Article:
Post Mortem: Mechanical Melee

Mechanical melee was developed in the first week of incubator, we were all raring to go and wanted something light and fun that we could put together quickly to tighten up our pipelines and work through any issues with our nice new work computers before we started on something a little more serious.

We started by all pitching a few ideas and ended up with a very differnt version of mechanical melee, though the original game design focused more on customizing your robot out of parts and then fighting them. We were pretty set on using unity and due to the fact that our coding team weren't too keen on slaving over network code for such a quick prototype, we decided on a local multiplayer.

Deciding on local multiplayer ended up being quite pivotal to the game’s design, in our haste to get started we failed to do a proper amount of research on similar games that were available. A few days into production we found an existing game that was already online and did a lot of what we planned. With that in mind we had a quick meeting in which we discussed whether or not we could compete in the space and eventually came to the conclusion that because we were focussing on local multiplayer anyway, we might as well scrap the building aspects and focus more on multiplayer arcade style fun.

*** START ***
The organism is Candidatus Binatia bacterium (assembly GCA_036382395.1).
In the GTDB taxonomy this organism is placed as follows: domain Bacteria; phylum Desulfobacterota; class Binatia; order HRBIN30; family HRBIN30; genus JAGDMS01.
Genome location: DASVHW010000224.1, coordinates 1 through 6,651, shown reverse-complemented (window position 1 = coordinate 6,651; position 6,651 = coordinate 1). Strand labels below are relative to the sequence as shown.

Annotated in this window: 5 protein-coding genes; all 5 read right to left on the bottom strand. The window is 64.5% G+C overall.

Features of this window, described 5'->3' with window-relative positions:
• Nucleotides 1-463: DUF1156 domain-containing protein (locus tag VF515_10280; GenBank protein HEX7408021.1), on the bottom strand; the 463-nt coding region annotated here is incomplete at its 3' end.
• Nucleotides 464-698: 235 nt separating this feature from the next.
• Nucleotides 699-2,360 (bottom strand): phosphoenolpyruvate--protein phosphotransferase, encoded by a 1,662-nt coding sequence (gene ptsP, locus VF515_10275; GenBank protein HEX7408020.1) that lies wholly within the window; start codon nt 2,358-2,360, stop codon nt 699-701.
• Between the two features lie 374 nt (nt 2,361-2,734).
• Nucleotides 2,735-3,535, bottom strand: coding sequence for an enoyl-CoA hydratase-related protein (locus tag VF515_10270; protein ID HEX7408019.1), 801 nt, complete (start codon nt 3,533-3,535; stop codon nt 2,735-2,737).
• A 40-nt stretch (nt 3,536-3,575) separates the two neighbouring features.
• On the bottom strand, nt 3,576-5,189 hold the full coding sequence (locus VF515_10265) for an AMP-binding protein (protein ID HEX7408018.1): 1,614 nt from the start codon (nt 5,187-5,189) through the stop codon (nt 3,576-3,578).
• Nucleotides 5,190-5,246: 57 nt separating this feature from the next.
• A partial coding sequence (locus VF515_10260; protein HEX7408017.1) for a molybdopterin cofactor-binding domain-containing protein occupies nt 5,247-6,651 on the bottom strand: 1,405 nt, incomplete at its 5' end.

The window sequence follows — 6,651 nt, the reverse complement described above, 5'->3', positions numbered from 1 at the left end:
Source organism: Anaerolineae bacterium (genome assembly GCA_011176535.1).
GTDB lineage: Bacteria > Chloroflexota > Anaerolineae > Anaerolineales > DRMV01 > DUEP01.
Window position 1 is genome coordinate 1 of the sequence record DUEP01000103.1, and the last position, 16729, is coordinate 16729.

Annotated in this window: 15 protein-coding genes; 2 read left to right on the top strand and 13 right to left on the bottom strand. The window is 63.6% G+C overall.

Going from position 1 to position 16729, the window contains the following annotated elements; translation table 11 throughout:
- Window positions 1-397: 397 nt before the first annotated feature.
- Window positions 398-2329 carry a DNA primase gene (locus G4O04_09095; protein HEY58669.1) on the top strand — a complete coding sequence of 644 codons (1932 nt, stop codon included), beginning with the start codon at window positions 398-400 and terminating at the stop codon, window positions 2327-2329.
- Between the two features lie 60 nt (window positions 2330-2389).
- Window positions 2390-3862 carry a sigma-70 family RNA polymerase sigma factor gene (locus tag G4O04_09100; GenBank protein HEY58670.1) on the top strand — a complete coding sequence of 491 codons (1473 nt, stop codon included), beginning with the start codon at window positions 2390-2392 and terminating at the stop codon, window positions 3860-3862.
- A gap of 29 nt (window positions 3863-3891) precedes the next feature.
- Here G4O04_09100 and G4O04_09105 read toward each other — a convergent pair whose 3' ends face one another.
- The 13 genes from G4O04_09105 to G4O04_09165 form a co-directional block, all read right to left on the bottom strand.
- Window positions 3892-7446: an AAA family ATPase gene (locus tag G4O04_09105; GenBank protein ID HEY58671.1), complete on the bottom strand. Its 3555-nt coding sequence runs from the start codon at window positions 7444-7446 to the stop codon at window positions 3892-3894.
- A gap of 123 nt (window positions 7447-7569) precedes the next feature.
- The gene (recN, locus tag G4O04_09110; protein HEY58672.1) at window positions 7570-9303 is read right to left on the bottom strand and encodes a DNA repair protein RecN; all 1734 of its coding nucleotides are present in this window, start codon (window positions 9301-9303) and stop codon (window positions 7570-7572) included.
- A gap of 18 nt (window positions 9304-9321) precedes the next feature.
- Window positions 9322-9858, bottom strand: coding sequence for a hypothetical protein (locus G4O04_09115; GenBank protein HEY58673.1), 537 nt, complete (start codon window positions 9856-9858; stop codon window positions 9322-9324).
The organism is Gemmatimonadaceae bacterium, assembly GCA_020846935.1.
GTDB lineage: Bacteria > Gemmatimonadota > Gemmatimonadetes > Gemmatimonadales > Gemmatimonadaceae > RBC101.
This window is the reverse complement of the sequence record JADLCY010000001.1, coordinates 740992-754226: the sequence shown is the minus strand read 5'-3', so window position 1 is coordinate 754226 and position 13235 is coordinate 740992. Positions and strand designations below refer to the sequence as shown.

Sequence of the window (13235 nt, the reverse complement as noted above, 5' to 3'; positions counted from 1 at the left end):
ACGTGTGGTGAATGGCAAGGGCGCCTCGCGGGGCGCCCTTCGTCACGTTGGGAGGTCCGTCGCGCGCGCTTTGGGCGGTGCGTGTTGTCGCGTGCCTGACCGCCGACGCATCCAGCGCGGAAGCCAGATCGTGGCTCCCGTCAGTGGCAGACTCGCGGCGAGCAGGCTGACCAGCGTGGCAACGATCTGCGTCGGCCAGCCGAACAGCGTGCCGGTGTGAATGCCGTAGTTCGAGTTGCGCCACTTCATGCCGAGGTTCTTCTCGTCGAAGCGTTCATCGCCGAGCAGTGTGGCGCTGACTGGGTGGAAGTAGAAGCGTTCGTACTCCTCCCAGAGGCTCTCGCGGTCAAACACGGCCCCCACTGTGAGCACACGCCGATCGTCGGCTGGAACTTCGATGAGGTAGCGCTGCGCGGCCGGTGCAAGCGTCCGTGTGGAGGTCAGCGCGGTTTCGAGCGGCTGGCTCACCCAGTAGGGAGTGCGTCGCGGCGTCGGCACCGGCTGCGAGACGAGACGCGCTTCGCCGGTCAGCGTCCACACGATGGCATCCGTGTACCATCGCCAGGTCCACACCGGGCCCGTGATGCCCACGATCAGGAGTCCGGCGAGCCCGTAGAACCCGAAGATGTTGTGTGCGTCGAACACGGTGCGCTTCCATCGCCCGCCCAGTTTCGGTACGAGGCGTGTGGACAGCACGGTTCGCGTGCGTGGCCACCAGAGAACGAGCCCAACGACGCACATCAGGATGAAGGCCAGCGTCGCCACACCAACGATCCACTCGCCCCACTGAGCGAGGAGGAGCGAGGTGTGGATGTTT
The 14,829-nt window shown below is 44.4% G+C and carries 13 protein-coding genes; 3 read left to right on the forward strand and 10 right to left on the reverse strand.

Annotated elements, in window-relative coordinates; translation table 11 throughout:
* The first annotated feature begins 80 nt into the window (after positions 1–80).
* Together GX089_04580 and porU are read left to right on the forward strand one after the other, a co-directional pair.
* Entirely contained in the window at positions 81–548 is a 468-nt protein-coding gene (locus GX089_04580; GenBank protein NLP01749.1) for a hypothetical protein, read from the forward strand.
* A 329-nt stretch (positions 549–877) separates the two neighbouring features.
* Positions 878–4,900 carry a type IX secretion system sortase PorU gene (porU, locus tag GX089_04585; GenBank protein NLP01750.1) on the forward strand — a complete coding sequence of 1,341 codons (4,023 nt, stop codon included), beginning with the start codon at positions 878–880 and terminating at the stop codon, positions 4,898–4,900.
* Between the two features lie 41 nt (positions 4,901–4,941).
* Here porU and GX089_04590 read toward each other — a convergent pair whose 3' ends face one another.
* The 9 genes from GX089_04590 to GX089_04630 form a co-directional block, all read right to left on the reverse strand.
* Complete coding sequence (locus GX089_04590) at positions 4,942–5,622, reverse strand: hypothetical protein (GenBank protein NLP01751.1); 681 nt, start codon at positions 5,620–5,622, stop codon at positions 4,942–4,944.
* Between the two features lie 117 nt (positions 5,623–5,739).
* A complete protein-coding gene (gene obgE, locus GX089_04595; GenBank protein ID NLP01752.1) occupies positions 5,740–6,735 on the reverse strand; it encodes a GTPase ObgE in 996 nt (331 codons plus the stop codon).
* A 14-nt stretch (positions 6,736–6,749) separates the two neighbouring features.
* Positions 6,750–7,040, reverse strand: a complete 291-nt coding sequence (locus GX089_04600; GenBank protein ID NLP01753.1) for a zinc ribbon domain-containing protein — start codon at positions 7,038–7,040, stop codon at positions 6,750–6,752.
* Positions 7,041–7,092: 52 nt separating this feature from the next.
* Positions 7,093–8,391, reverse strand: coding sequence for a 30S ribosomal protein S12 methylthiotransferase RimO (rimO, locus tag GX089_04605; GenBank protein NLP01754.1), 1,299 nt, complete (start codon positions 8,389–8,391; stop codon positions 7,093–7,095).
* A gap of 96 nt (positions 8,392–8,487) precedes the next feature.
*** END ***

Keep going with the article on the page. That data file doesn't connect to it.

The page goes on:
With the new focus we talked through some different robot designs, going for a bit of a paper scissors rock effect for their special moves and attributes, this decision ended up impacting negatively on the game as once all but two players have been eliminated, one would always have a distinct and almost overwhelming advantage.

The levels and characters were modelled and the game itself was created without any real problems, which was what we expected of such a simple game. We had a lot of fun making it, but unfortunately when the whole thing came together it seemed to be less than the sum of it’s parts. The arcade style fun was just not there, due in large part to the flawed design decisions we had made throughout the project. At this point we talked about spending longer on the game and attempting to balance the different robot’s abilities better and create some more levels to promote fun gameplay.

We eventually decided that with other games in the space doing a better job than we could do in the short time period we were willing to invest, we would remember the lessons we learned during the project, and move onto another prototype.